In a middle school, the children are big enough to push desks against the door to help keep the shooter out.
Younger than that? Very small ones, he says, can at least run around throwing objects if the gunman enters the room. "Try to overwhelm him," Deedon teaches, "throw him off his plan."
The image is unthinkable: small children, preschoolers even, pitching blocks and books at a shooter intent on harming them. That someone even prepares teachers for such a scenario — Deedon, a former sheriff's deputy, runs a company out of Denver that trains schools and law enforcement on active shooters — is deeply unsettling, too.
"It’s unfortunate that it’s come to that," Deedon says. "It’s the only thing we can do outside of building our schools like prisons. If you want to be warming, welcoming, inviting, conducive to learning, you can’t have it so secure. And we don’t have the money for that anyway."
This is the reality, after Columbine unnerved high schools, and Virginia Tech college campuses, and Mumbai the hotel industry, and Aurora movie theaters, and Gabrielle Giffords shopping centers: So many people, even kindergartners, now go through some kind of preparation for the tiny but terrifying possibility of an active shooter, which has the effect of reminding us we live in a world where that might happen — anywhere.
"For schools, Sandy Hook was a major game-changer for them," says Pete Blair, the executive director of the Advanced Law Enforcement Rapid Response Training Center at Texas State University, referring to the massacre at a Connecticut elementary school in late 2012. "That’s when most schools sat up and paid attention."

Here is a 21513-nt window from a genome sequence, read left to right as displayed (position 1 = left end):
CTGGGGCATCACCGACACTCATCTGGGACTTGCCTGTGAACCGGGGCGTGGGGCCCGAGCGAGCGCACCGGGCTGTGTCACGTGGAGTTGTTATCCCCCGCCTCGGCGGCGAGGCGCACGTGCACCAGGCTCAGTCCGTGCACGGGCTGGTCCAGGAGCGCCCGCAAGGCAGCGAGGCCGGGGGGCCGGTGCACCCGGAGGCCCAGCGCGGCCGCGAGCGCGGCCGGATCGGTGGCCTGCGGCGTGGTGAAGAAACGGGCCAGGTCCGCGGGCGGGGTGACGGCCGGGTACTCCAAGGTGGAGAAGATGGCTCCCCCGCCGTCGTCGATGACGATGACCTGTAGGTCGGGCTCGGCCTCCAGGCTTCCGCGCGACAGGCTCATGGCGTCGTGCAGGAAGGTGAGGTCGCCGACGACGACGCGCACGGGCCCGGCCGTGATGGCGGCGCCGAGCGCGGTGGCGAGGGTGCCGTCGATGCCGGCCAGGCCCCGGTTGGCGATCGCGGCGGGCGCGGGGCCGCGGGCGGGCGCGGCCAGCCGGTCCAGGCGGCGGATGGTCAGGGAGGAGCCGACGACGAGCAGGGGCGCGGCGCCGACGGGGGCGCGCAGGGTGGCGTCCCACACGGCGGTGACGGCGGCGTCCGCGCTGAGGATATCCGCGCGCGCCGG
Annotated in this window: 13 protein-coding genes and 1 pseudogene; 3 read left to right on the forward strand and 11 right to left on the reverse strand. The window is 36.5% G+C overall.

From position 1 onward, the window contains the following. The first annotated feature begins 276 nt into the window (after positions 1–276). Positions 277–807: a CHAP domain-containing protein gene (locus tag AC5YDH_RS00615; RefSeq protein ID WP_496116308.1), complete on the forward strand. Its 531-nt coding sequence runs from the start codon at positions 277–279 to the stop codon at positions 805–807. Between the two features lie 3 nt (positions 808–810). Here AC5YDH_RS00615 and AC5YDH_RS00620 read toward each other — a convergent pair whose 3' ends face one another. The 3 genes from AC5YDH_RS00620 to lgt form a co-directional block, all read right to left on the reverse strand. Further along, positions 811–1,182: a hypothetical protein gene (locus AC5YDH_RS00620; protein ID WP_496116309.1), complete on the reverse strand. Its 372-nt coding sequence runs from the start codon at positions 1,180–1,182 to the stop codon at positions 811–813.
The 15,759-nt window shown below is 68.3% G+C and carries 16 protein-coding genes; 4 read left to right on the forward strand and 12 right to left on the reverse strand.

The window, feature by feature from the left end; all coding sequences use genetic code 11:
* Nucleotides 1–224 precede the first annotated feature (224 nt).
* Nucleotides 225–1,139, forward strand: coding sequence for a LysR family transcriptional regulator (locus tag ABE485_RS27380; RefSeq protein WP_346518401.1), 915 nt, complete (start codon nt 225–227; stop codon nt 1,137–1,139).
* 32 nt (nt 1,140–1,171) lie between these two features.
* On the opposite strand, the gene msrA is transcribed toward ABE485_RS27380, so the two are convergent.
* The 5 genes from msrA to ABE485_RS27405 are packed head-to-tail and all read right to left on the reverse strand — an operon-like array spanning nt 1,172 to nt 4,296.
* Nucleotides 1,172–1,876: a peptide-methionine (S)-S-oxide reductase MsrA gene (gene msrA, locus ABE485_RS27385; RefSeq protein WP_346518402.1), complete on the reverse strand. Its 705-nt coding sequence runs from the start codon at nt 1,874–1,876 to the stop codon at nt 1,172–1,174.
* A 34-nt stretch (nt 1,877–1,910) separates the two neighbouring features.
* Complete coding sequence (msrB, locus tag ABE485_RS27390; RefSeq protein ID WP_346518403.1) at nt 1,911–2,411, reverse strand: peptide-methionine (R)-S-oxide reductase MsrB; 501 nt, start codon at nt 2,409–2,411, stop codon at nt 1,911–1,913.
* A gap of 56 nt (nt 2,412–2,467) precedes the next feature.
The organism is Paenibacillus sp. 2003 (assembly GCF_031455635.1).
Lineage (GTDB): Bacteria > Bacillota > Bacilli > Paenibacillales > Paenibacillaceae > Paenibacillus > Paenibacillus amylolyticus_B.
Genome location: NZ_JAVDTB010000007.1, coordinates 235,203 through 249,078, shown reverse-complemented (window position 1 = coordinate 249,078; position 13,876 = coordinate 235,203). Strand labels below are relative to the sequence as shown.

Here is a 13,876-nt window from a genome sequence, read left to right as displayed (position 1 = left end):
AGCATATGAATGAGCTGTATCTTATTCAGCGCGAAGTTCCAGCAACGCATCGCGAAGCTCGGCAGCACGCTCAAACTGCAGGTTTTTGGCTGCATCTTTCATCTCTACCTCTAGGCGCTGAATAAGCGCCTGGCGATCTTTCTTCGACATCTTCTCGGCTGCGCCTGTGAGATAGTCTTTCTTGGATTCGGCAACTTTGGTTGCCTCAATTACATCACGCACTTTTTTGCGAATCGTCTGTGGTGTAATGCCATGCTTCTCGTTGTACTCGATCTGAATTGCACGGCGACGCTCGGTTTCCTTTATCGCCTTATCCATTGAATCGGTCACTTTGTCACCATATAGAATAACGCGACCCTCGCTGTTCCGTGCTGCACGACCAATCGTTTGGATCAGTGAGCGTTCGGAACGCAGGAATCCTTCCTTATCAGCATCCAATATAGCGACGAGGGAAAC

Now teachers learn that when they close and lock the classroom door, they must leave it locked, even if a student pleads from the hallway. "That’s a very hard thing," Blair says. But the most likely attacker in a school shooting, he says, is a student. Some states post-Sandy Hook now require schools to conduct active-shooter and intruder drills, where scenarios like this are tested. Virginia added lockdown drills, and Washington upped their frequency to four a year.
Deedon's company, TAC*ONE Consulting, primarily trains the law enforcement that trains local communities. But, in addition to schools, they've worked with hospitals and private companies, and a casino resort on the Las Vegas strip, with courses that range from 45 minutes to four hours for as much as $75 a person. After Wednesday's shooting in San Bernardino, Calif., that same afternoon, Deedon heard from two private-sector organizations, one school district and a college campus. "Whenever these things happen," he says, "my phone and my emails — it’s unbelievable."
Last year, the National Retail Federation conducted a study of whether consumers even know what "active shooter" means (nearly half do) and if they understand what they'd be told if a scenario occurred (about three in five recognize "shelter in place"). For organizations and law enforcement preparing for an attack, including retailers, that awareness means many of us may have heard something about how to behave.